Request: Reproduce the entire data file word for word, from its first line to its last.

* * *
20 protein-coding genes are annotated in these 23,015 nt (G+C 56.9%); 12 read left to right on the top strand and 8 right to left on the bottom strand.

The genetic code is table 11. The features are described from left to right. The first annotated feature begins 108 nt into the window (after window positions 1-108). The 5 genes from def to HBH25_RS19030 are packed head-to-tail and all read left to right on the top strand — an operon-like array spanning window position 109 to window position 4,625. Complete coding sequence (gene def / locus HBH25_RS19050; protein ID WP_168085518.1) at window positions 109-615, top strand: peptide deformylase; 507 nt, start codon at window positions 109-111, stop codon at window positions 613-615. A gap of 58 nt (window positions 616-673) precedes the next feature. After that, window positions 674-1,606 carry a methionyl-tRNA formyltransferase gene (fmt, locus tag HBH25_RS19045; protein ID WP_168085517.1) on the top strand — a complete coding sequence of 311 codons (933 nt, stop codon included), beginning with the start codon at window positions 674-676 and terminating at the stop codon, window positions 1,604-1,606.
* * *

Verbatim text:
20 protein-coding genes are annotated in these 23,015 nt (G+C 56.9%); 12 read left to right on the top strand and 8 right to left on the bottom strand.

The genetic code is table 11. The features are described from left to right. The first annotated feature begins 108 nt into the window (after window positions 1-108). The 5 genes from def to HBH25_RS19030 are packed head-to-tail and all read left to right on the top strand — an operon-like array spanning window position 109 to window position 4,625. Complete coding sequence (gene def / locus HBH25_RS19050; protein ID WP_168085518.1) at window positions 109-615, top strand: peptide deformylase; 507 nt, start codon at window positions 109-111, stop codon at window positions 613-615. A gap of 58 nt (window positions 616-673) precedes the next feature. After that, window positions 674-1,606 carry a methionyl-tRNA formyltransferase gene (fmt, locus tag HBH25_RS19045; protein ID WP_168085517.1) on the top strand — a complete coding sequence of 311 codons (933 nt, stop codon included), beginning with the start codon at window positions 674-676 and terminating at the stop codon, window positions 1,604-1,606.